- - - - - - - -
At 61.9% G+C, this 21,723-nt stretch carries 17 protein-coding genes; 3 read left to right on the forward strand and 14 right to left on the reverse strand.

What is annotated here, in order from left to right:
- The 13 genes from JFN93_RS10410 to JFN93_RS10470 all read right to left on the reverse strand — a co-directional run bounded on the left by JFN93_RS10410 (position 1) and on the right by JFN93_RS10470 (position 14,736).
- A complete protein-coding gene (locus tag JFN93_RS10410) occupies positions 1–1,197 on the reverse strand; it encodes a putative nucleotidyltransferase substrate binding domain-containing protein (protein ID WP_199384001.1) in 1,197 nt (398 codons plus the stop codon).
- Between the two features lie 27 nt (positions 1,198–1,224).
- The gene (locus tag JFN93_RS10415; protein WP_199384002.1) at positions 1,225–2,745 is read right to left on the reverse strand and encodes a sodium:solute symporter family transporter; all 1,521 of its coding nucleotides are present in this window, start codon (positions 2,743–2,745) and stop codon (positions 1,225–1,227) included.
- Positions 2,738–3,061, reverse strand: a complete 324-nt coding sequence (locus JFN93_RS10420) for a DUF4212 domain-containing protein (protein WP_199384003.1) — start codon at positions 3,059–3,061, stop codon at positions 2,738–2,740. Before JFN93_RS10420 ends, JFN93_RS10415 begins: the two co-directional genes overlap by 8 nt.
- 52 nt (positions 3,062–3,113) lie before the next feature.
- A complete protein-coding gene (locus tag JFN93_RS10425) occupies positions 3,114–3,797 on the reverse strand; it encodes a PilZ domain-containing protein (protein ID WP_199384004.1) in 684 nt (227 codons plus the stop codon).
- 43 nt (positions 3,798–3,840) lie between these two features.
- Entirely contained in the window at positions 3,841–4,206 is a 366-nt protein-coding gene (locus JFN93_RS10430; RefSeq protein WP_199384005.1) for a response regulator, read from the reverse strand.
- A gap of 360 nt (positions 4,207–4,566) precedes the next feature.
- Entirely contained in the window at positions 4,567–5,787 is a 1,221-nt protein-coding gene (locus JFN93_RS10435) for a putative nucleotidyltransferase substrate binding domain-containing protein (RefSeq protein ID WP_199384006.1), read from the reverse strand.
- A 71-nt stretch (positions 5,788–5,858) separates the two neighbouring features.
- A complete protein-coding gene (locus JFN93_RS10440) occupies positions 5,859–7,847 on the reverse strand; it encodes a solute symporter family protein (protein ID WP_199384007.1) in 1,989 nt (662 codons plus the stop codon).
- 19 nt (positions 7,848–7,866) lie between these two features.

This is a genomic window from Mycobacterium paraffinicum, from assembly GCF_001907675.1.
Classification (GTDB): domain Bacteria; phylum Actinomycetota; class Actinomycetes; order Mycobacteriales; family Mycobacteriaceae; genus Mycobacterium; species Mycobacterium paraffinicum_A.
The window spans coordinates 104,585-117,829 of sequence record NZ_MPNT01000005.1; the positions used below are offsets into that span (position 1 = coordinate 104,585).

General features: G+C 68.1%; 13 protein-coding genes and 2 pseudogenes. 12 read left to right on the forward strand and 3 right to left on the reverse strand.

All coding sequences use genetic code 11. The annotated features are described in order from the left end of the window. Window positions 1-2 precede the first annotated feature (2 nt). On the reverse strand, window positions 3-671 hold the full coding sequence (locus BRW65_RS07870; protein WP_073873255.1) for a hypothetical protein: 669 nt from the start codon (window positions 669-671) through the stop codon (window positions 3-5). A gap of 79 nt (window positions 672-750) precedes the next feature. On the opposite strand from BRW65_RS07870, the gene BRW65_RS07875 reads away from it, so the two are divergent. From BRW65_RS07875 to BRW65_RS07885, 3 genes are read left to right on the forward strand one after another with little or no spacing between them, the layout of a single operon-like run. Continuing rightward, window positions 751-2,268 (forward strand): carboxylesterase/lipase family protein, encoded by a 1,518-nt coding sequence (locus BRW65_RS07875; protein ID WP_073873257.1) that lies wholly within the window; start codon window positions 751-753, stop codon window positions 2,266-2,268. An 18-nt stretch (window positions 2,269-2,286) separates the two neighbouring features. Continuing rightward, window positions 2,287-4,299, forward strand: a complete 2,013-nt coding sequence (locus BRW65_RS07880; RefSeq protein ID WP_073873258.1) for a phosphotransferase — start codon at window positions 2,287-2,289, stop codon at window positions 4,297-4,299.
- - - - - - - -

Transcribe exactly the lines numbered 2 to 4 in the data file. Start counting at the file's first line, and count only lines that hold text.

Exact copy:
What is annotated here, in order from left to right:
- The 13 genes from JFN93_RS10410 to JFN93_RS10470 all read right to left on the reverse strand — a co-directional run bounded on the left by JFN93_RS10410 (position 1) and on the right by JFN93_RS10470 (position 14,736).
- A complete protein-coding gene (locus tag JFN93_RS10410) occupies positions 1–1,197 on the reverse strand; it encodes a putative nucleotidyltransferase substrate binding domain-containing protein (protein ID WP_199384001.1) in 1,197 nt (398 codons plus the stop codon).